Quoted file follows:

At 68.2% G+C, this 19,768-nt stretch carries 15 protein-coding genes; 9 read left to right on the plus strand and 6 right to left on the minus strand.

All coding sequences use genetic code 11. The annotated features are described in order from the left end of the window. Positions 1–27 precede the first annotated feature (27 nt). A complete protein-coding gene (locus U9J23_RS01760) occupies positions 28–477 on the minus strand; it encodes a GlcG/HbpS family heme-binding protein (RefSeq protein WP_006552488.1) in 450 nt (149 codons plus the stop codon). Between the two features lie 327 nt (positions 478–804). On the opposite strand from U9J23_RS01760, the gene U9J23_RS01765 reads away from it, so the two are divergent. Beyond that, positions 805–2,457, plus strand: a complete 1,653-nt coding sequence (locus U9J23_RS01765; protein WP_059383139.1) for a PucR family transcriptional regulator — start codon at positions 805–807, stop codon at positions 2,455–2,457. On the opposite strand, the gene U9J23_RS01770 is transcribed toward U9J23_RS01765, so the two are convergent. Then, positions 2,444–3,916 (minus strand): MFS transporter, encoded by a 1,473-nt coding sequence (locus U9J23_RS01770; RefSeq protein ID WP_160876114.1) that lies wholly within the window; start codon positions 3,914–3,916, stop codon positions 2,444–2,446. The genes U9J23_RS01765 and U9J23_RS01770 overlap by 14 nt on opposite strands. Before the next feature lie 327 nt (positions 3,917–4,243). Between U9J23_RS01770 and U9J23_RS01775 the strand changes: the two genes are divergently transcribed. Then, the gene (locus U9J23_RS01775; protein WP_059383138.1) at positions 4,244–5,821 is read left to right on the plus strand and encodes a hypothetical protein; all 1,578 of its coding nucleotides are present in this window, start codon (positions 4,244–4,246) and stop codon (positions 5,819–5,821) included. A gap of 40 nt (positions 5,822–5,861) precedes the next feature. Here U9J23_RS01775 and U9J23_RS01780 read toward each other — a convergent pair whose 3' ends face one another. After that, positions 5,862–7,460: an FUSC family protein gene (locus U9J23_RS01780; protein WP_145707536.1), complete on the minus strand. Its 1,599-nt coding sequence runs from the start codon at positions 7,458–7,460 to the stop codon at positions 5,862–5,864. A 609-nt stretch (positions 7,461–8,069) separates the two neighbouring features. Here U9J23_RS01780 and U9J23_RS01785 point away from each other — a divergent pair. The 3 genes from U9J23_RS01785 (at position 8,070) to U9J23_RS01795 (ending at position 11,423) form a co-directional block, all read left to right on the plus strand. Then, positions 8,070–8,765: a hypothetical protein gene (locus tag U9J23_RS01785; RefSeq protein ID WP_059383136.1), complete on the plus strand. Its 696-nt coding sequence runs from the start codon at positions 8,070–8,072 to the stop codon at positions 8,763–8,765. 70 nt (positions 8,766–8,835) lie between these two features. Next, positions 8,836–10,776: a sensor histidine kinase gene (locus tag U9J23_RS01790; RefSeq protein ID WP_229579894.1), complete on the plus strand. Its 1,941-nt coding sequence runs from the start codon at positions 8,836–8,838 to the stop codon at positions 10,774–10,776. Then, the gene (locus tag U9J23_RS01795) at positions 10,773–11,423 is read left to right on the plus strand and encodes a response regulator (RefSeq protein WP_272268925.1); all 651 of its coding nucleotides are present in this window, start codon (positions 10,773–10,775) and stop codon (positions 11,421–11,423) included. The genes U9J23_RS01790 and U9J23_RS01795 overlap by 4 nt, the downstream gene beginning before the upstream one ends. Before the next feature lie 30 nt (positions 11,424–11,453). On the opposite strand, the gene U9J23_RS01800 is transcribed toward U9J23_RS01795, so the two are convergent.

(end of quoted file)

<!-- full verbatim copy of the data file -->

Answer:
At 68.2% G+C, this 19,768-nt stretch carries 15 protein-coding genes; 9 read left to right on the plus strand and 6 right to left on the minus strand.

All coding sequences use genetic code 11. The annotated features are described in order from the left end of the window. Positions 1–27 precede the first annotated feature (27 nt). A complete protein-coding gene (locus U9J23_RS01760) occupies positions 28–477 on the minus strand; it encodes a GlcG/HbpS family heme-binding protein (RefSeq protein WP_006552488.1) in 450 nt (149 codons plus the stop codon). Between the two features lie 327 nt (positions 478–804). On the opposite strand from U9J23_RS01760, the gene U9J23_RS01765 reads away from it, so the two are divergent. Beyond that, positions 805–2,457, plus strand: a complete 1,653-nt coding sequence (locus U9J23_RS01765; protein WP_059383139.1) for a PucR family transcriptional regulator — start codon at positions 805–807, stop codon at positions 2,455–2,457. On the opposite strand, the gene U9J23_RS01770 is transcribed toward U9J23_RS01765, so the two are convergent. Then, positions 2,444–3,916 (minus strand): MFS transporter, encoded by a 1,473-nt coding sequence (locus U9J23_RS01770; RefSeq protein ID WP_160876114.1) that lies wholly within the window; start codon positions 3,914–3,916, stop codon positions 2,444–2,446. The genes U9J23_RS01765 and U9J23_RS01770 overlap by 14 nt on opposite strands. Before the next feature lie 327 nt (positions 3,917–4,243). Between U9J23_RS01770 and U9J23_RS01775 the strand changes: the two genes are divergently transcribed. Then, the gene (locus U9J23_RS01775; protein WP_059383138.1) at positions 4,244–5,821 is read left to right on the plus strand and encodes a hypothetical protein; all 1,578 of its coding nucleotides are present in this window, start codon (positions 4,244–4,246) and stop codon (positions 5,819–5,821) included. A gap of 40 nt (positions 5,822–5,861) precedes the next feature. Here U9J23_RS01775 and U9J23_RS01780 read toward each other — a convergent pair whose 3' ends face one another. After that, positions 5,862–7,460: an FUSC family protein gene (locus U9J23_RS01780; protein WP_145707536.1), complete on the minus strand. Its 1,599-nt coding sequence runs from the start codon at positions 7,458–7,460 to the stop codon at positions 5,862–5,864. A 609-nt stretch (positions 7,461–8,069) separates the two neighbouring features. Here U9J23_RS01780 and U9J23_RS01785 point away from each other — a divergent pair. The 3 genes from U9J23_RS01785 (at position 8,070) to U9J23_RS01795 (ending at position 11,423) form a co-directional block, all read left to right on the plus strand. Then, positions 8,070–8,765: a hypothetical protein gene (locus tag U9J23_RS01785; RefSeq protein ID WP_059383136.1), complete on the plus strand. Its 696-nt coding sequence runs from the start codon at positions 8,070–8,072 to the stop codon at positions 8,763–8,765. 70 nt (positions 8,766–8,835) lie between these two features. Next, positions 8,836–10,776: a sensor histidine kinase gene (locus tag U9J23_RS01790; RefSeq protein ID WP_229579894.1), complete on the plus strand. Its 1,941-nt coding sequence runs from the start codon at positions 8,836–8,838 to the stop codon at positions 10,774–10,776. Then, the gene (locus tag U9J23_RS01795) at positions 10,773–11,423 is read left to right on the plus strand and encodes a response regulator (RefSeq protein WP_272268925.1); all 651 of its coding nucleotides are present in this window, start codon (positions 10,773–10,775) and stop codon (positions 11,421–11,423) included. The genes U9J23_RS01790 and U9J23_RS01795 overlap by 4 nt, the downstream gene beginning before the upstream one ends. Before the next feature lie 30 nt (positions 11,424–11,453). On the opposite strand, the gene U9J23_RS01800 is transcribed toward U9J23_RS01795, so the two are convergent.